New use of third generation oral contraceptives is associated with a four-fold increased risk of venous thromboembolism compared with users of second generation oral contraceptives, particularly among young, healthy women.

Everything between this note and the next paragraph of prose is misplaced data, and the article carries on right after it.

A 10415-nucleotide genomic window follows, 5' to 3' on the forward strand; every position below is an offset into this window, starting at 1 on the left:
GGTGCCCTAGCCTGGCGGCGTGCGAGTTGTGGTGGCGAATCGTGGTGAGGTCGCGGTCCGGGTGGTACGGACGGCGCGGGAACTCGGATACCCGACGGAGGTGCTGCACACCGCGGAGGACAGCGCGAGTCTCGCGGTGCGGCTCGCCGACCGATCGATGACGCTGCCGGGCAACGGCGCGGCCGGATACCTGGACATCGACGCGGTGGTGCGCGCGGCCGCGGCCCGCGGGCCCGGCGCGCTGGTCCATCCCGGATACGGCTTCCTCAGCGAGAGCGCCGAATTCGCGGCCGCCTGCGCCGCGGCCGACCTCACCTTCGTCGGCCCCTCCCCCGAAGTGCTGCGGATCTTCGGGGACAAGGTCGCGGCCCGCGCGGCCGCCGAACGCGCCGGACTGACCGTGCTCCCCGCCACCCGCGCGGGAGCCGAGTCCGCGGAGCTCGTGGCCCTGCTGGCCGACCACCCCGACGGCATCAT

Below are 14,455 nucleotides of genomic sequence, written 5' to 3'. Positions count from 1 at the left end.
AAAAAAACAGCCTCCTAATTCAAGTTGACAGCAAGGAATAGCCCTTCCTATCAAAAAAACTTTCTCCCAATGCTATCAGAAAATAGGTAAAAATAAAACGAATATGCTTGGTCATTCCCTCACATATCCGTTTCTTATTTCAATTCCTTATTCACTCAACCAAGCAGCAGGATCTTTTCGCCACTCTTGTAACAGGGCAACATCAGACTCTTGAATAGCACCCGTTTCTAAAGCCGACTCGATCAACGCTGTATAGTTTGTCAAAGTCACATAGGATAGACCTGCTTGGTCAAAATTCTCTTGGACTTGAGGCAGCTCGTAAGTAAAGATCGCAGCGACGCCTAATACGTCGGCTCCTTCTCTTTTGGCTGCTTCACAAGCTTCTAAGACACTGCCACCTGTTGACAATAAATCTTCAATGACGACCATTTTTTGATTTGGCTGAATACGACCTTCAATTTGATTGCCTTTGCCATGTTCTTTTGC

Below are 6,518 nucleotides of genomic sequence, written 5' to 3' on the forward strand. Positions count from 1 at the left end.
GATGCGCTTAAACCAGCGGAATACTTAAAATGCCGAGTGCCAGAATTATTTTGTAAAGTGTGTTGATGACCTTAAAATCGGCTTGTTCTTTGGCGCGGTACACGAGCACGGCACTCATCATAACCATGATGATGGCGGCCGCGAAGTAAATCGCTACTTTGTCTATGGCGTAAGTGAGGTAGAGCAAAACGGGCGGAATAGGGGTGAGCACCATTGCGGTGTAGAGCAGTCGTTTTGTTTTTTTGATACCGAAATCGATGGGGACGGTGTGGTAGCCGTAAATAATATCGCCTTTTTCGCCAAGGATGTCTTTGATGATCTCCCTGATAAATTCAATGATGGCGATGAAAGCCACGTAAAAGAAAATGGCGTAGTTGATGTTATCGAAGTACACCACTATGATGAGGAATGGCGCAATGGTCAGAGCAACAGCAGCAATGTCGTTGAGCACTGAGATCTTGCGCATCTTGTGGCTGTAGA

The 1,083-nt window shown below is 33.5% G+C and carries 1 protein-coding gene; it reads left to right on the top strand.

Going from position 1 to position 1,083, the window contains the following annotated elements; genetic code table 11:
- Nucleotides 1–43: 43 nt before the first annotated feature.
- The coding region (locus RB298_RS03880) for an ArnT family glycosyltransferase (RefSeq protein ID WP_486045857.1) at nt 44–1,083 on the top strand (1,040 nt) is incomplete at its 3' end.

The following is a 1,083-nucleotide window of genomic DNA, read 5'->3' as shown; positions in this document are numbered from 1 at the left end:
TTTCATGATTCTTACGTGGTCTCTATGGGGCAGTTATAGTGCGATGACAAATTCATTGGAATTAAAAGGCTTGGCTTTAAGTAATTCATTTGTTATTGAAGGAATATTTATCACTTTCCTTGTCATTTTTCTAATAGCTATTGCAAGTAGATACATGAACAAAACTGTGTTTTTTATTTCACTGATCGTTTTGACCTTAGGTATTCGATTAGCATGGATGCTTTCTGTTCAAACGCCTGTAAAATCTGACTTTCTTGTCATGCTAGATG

PIP: This article focuses on venous thromboembolism (VTE) cases among oral contraceptive (OC) users. New use of third generation oral contraceptives is associated with a four-fold increased risk of VTE compared with the users of second generation OCs, particularly among young, healthy women. Data were obtained from the PHARMO system, which includes information of hospital admissions and drug dispensing for all 450,000 residents of 8 Dutch cities. The drug-dispensing record obtained from pharmacy files are complete, and are linked nationwide to the patient's hospital discharge records with a sensitivity and specificity of 95%. Samples included women aged 15-49 years without a history of prior VTE, oral anticoagulants, depot hormone preparations, cardiovascular drugs, the "morning after pill", or hospitalization for any reason in the 2 months before start of OC use. Results suggest that the difference in VTE risk between second and third generation OC is highest among the youngest women who use OC for the first time. However, it might be argued that among these young women, all those with an increased susceptibility for VTE are still present.